A very sensible editorial from the folks at Bloomberg View:
Forty-nine percent of respondents in a Bloomberg National Poll said they were willing to abandon the mortgage tax break if it meant lower overall tax rates. Only 45 percent opposed the switch. That’s a sharp contrast with polling patterns of prior years, when the public showed 2-to-1 support for keeping the mortgage deduction. The Bloomberg poll of 1,000 adults conducted June 17-20 has a margin of error of plus or minus 3.1 percentage points.
This change in sentiment creates a rare opportunity to fix a tax-policy mistake that the American public and its political representatives have defended tirelessly. The case against the deduction is strong. It is costing the U.S. Treasury $104.5 billion this year. It showers most of its benefits on wealthy people in high tax brackets who were going to buy homes anyway, while offering too little for strivers in the lowest tax brackets.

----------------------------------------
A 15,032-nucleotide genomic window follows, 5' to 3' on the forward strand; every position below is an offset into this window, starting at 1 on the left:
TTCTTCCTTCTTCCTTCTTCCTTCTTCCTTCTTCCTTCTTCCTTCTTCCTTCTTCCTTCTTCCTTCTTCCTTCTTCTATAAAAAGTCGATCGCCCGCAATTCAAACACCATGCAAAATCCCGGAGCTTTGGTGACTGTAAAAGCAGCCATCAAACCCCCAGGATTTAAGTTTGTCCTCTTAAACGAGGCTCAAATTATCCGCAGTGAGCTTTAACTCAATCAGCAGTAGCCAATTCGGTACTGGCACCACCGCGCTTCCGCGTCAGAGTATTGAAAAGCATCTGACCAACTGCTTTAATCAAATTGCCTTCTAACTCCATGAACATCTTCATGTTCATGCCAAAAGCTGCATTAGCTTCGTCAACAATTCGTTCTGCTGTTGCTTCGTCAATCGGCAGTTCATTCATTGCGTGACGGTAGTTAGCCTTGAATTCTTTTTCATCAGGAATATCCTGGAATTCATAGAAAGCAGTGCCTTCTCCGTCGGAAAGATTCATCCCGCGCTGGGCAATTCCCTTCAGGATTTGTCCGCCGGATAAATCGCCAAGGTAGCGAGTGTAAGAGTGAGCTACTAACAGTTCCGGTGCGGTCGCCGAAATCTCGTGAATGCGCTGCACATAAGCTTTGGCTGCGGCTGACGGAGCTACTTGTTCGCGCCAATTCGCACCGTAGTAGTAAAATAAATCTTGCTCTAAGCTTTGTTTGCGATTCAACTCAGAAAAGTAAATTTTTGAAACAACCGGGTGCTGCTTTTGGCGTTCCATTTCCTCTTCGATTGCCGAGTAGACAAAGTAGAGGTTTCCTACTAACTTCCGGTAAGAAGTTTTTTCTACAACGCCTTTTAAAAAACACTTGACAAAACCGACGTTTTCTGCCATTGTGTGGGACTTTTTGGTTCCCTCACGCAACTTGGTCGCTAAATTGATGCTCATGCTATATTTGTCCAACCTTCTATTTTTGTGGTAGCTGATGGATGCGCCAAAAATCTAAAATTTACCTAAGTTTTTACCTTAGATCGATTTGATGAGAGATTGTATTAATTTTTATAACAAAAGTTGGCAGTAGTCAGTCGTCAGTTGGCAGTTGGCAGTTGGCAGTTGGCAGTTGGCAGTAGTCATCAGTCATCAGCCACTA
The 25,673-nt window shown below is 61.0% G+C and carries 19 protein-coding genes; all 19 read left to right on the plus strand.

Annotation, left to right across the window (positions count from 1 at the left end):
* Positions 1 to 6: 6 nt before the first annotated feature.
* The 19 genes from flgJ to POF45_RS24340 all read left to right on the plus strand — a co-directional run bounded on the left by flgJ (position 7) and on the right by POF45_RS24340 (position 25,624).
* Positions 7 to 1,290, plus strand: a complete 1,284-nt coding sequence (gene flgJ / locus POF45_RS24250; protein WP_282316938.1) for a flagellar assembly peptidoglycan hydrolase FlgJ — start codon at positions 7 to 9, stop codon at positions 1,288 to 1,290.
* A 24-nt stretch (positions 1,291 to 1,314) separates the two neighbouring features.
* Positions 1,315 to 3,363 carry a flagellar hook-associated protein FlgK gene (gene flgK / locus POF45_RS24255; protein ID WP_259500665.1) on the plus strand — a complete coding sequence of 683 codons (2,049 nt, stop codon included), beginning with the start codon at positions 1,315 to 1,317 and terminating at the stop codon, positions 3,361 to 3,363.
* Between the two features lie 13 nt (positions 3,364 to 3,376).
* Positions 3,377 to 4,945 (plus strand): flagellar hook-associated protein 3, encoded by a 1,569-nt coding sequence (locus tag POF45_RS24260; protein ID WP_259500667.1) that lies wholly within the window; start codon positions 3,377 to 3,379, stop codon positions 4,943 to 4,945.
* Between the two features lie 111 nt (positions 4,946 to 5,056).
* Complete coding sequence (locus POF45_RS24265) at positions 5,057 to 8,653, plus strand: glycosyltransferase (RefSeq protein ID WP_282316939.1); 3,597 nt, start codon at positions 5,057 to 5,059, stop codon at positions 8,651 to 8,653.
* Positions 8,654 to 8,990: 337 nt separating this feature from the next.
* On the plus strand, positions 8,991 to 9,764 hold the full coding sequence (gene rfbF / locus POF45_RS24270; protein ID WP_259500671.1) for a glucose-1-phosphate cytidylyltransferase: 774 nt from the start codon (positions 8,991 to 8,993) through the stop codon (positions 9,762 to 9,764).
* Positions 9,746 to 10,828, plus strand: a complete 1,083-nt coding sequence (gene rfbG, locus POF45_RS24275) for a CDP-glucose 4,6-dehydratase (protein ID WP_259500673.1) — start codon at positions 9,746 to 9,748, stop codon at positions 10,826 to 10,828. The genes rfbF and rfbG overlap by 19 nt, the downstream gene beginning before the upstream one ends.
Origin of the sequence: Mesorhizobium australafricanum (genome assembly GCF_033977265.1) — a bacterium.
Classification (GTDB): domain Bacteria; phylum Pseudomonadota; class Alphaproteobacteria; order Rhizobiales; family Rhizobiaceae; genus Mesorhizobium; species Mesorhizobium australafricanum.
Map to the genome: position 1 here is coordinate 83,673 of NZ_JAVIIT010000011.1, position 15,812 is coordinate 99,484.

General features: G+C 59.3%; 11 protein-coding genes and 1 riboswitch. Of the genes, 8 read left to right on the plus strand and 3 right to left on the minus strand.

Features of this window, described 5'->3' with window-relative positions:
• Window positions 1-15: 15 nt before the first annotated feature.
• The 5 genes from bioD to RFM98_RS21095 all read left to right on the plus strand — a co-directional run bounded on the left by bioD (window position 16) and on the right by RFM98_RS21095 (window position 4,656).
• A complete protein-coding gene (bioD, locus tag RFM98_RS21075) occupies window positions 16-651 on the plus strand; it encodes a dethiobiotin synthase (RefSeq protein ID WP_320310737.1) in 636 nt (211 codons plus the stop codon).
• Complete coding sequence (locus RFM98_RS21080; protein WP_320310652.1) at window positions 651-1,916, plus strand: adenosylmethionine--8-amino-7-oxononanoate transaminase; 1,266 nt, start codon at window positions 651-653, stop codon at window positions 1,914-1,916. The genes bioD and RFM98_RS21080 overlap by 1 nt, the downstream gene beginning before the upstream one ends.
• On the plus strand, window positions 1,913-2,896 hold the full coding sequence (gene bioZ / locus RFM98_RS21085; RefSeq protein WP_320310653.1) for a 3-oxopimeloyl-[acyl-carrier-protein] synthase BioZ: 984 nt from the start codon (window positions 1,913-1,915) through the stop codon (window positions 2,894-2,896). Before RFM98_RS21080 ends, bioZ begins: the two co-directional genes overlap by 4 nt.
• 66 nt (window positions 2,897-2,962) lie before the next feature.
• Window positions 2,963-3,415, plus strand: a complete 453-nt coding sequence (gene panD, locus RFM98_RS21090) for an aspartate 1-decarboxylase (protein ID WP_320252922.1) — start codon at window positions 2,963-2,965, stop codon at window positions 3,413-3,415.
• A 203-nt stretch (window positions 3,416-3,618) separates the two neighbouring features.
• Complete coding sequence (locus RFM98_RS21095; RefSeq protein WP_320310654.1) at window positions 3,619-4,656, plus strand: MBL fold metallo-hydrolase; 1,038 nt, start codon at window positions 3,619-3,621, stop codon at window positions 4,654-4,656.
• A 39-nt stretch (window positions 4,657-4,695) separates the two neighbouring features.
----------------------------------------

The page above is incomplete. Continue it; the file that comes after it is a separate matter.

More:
Worst of all, this tax break makes taking on unsustainable levels of personal debt too attractive. It can goad people into buying homes they can’t afford. It also encourages them to keep borrowing against the real estate they have, creating shaky home equity loans. Instead of making homeownership more affordable, the mortgage deduction may create housing bubbles and, in some places, inflate home prices so new entrants are priced out of the market.
For more on how the mortgage interest deduction inflates home prices, I recommend Rethinking Federal Housing Policy by Edward Glaeser and Joseph Gyourko.